Words by Danny Buckland.
The pharmaceutical industry has emerged as a prime target for cyber attackers, as its landscape is riddled with vulnerabilities that entice challenges from organised crime and opportunists. Pharma is awash with M&As, where contact between big companies and smaller start-ups, jostling for attention and investment, can expose security flaws.
Reports of data breaches and cyber incursions — to either steal valuable intellectual property, extort money, or just to disrupt — are growing and hit the headlines with the WannaCry attack across 150 countries in May 2017, which paralysed hospitals and disrupted one-third of NHS Trusts in England. The main prizes are patient data from clinical trials, which can be sold on the dark web to facilitate identity fraud, and trade secrets on drugs in development.
“The main prizes are patient data from clinical trials, which can be sold on the dark web to facilitate identity fraud”
A report from analysts Deloitte recorded that 20% of pharma companies had been attacked between seven and 15 times, while health insurers, who also hold patient data, have come under increasing assault. “Life sciences is among the most threatened industries and needs to step up to this growing challenge”, its Cyber Risk in Life Sciences M&A report stated. “This is an industry built on innovation that has all the characteristics to make it highly attractive for cyber attackers: high revenues, extensive spend on R&D and operations, highly sensitive intellectual property, trade secrets, and an almost total reliance on the underpinning technology to run the business.”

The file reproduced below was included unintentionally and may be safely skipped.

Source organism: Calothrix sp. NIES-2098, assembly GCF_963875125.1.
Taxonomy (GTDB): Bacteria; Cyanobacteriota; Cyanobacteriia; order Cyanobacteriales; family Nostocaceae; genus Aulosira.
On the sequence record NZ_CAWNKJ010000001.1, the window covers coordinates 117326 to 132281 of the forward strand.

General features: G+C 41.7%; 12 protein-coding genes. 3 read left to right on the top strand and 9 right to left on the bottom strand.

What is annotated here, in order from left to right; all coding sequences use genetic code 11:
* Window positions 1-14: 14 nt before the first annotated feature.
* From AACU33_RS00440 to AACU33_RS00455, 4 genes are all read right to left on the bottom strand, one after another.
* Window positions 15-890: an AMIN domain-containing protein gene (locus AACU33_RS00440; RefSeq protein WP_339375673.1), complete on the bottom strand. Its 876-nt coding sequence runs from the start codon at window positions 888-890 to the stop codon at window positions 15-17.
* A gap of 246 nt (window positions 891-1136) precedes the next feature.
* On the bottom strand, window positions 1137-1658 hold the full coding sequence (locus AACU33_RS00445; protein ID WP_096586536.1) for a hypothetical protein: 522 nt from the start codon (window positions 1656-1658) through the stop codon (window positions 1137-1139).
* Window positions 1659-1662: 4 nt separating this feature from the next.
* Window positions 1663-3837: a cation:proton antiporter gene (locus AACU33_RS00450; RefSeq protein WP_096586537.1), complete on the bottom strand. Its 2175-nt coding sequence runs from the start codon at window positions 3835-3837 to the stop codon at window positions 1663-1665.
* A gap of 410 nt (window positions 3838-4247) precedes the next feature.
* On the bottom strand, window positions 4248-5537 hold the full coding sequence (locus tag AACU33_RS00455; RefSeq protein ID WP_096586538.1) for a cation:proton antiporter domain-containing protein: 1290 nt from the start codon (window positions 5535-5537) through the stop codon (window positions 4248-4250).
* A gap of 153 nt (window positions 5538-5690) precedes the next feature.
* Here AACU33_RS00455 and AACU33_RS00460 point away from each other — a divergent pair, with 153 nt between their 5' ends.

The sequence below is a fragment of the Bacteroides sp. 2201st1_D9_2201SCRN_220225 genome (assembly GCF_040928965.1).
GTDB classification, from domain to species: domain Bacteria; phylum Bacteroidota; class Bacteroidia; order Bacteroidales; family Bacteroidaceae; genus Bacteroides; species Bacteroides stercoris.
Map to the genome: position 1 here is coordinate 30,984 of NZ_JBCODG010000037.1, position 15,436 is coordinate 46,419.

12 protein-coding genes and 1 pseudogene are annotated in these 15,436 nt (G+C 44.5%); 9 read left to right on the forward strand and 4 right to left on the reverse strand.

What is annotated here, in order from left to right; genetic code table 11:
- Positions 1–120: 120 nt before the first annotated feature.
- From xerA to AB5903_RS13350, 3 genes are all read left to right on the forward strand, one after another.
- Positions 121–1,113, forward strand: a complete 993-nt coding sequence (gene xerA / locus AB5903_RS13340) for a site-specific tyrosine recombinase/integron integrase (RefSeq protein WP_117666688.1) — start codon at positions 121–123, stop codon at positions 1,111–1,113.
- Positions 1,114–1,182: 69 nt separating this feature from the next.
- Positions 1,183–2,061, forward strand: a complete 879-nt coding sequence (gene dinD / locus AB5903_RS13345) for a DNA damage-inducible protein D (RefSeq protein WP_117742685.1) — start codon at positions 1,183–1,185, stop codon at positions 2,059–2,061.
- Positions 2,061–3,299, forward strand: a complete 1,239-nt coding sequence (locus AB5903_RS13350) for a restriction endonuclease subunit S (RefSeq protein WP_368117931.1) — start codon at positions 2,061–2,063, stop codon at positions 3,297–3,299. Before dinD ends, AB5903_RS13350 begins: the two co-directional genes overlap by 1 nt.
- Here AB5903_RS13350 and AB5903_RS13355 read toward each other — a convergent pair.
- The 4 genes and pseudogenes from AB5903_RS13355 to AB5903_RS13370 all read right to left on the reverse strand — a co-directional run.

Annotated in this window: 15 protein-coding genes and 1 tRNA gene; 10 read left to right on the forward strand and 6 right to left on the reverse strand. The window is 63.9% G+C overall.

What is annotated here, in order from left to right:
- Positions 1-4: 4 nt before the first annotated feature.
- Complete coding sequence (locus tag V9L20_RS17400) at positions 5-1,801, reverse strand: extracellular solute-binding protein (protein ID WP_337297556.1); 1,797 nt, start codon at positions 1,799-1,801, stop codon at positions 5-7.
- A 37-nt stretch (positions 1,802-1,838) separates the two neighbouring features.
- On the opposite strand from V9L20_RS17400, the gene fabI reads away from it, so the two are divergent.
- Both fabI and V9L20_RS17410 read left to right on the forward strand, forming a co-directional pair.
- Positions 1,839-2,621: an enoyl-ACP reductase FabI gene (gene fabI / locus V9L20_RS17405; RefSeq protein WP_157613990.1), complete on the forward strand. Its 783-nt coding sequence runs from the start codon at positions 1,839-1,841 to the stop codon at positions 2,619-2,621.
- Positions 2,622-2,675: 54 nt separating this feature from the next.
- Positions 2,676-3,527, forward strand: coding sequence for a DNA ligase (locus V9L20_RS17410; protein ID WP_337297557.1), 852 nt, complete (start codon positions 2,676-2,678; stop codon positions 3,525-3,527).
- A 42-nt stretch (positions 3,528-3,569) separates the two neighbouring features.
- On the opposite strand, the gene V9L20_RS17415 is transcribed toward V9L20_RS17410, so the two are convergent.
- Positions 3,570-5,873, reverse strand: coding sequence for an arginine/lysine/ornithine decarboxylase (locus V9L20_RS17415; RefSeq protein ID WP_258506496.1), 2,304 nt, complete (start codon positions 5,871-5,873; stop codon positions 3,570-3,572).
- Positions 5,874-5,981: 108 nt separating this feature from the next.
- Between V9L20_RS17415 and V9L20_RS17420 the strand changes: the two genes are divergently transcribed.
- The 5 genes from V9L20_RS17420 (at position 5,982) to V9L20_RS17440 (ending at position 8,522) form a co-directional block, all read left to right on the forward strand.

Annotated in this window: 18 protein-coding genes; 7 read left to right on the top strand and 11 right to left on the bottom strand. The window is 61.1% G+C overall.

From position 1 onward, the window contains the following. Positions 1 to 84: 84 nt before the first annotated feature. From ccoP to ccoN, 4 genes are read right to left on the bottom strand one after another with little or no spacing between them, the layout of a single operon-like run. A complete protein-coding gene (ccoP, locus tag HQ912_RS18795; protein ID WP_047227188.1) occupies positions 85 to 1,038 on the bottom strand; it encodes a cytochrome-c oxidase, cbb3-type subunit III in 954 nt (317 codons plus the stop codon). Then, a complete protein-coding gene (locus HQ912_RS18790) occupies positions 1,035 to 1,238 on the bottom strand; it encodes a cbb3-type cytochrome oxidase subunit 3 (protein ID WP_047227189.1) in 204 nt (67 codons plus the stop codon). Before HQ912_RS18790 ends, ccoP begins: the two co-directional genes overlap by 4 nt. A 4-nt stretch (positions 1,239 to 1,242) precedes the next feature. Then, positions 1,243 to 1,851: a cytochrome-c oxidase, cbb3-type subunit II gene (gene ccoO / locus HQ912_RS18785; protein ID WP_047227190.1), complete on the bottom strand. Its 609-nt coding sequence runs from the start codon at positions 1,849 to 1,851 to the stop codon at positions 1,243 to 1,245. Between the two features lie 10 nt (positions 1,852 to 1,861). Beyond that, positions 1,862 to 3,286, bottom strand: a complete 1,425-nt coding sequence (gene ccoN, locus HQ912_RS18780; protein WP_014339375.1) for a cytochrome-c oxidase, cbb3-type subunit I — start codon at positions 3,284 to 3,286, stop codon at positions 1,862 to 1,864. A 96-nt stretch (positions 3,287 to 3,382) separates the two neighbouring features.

The weak points are increasingly being identified as the interactions between larger firms, which have robust protection, and smaller companies that concentrate their finances on innovation and discovery rather than lock-tight IT systems. Their inherent high exposure to risk makes them first-time targets as well as having a secondary jeopardy when they connect with big pharma.
Companies are being advised to follow the National Cyber Security Centre’s 10 Steps to Cyber Security plan, which has practical advice on how to close chinks in IT’s armour. Experts also advise companies to have regular risk assessments, a framework of accountability, and establish a cyber security incident response protocol.
“By taking the appropriate steps and giving this the attention it needs during the M&A process, organisations can manage the cyber risk effectively”, the Deloitte report concludes. “Equally, if this isn’t given the right level of attention, it may just be a matter of time before senior executives get that dreaded phone call!”